Designing for Seasons

As a landscape architect, it is crucial to understand the seasonal changes that occur on the land where we design. These changes affect multiple design aspects, such as visual appeal, practicality, ecological equilibrium, emotional connections, learning opportunities, and adaptation to the climate.

Often, when thinking about seasons, we seek to respond to the traditional four seasons (spring, summer, winter, autumn/fall) however, in many parts of the world, using four seasons based on calendar dates (1 day of a month or equinox/solstice) is not best suited. The indigenous people (First Nations, Traditional Owners) of the continents often refer to two, four, five, six, or more seasons, sometimes referred to as phases. These seasons or phases can be based on astronomy, lunar cycles, food (flora & fauna), or local weather changes and can differ between tribes/nations and from region to region within the same continent. This traditional knowledge is a valuable part of understanding seasons. Landscape architects can benefit from learning more about indigenous seasons and traditional knowledge to better design for local environments.

Incorporating seasonal changes into landscape design is a valuable practice that can enhance the aesthetic and ecological value of the landscape. We all have memories of places that are inextricably linked to the seasonal changes in the landscape. Whether it be the tree blossoms, the flowering meadows, or the changing foliage of a city or mountain, seasons are a valuable tool for creating interest and delight in a garden, park, or city. It is important to consider that designing for seasons can also promote a biodiverse landscape that benefits and attracts native fauna and supports the ecological balance of the landscape. Incorporating seasonal changes into landscape design is a valuable practice that can enhance the aesthetic and ecological value of the landscape. By designing for seasons, we can create a diverse and interesting landscape that is aesthetically pleasing and ecologically beneficial.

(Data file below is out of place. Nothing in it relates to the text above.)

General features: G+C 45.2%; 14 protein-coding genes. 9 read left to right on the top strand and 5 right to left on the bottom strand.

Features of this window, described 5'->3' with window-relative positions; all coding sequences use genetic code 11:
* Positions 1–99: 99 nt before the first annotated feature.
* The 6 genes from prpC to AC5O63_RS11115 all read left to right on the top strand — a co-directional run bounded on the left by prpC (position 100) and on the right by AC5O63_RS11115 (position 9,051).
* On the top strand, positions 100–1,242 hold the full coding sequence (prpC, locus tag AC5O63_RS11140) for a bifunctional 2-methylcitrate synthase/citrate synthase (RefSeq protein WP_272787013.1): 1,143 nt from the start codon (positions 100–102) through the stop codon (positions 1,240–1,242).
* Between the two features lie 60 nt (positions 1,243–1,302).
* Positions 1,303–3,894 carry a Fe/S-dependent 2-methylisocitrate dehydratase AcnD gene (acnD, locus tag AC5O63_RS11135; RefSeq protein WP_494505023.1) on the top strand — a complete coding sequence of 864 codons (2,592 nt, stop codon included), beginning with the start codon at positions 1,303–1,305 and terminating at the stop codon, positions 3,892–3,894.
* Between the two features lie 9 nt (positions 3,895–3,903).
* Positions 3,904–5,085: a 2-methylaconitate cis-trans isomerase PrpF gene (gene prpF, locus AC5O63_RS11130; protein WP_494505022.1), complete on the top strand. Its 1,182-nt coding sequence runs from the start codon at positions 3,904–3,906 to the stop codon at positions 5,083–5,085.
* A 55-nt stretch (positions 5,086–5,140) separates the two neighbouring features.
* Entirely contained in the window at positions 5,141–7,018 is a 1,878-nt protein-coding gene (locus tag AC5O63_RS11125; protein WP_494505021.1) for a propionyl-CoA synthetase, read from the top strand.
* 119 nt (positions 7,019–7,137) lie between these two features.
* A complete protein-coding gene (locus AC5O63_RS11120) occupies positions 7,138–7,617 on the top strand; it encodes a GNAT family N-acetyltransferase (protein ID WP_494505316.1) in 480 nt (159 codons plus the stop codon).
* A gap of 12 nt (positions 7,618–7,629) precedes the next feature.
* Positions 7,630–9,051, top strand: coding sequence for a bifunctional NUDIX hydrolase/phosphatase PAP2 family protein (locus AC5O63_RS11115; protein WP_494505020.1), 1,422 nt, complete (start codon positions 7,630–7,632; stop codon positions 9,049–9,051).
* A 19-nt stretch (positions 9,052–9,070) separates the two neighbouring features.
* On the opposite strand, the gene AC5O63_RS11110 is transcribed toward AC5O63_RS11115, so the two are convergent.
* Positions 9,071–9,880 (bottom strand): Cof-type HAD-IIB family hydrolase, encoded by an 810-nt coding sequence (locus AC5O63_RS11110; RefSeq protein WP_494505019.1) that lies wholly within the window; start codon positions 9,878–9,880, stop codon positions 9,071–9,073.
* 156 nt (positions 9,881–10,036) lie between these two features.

Banksia ericifolia with a New Holland Honey Eater | Credit: Flickr Caroline Jones
Banksia armata with a Australian Native Bee and a Honey Bee | Credit: Flickr Jean & Fred Hort

Cover/Top Image Credits:
Left to Right
1. Minneapolis Sculpture Garden (Tilia sp.) – Credit: Damian Holmes
2. Prime Ministers Avenue (Aesculus hippocastanum) – Ballarat Botanic Gardens – Credit: Damian Holmes
3. Malus × floribunda – Credit: Damian Holmes
4. Grafton, NSW, Australia (Jacaranda mimosifolia) – Flickr: John

Indigenous Weather Knowledge – Bureau of Metrology – Australia
Indigenous seasonal calendars – CSIRO – Australia
Should Aotearoa ditch the four seasons? – The Spinoff – written by Te Kuru o te Marama Dewes – Aotearoa | New Zealand
Six Seasons of the Asiniskaw Īthiniwak (Rocky Cree) – Canada

Article written by Damian Holmes – Editor of World Landscape Architecture
Inspired by the ASLA word prompt of Seasons for 2024 World Landscape Architecture Month

About Damian Holmes 3344 Articles
Damian Holmes is the Founder and Editor of World Landscape Architecture (WLA). He is a registered landscape architect (AILA) working in international design practice in Australia. Damian founded WLA in 2007 to provide a website for landscape architects written by landscape architects. Connect on Linkedin at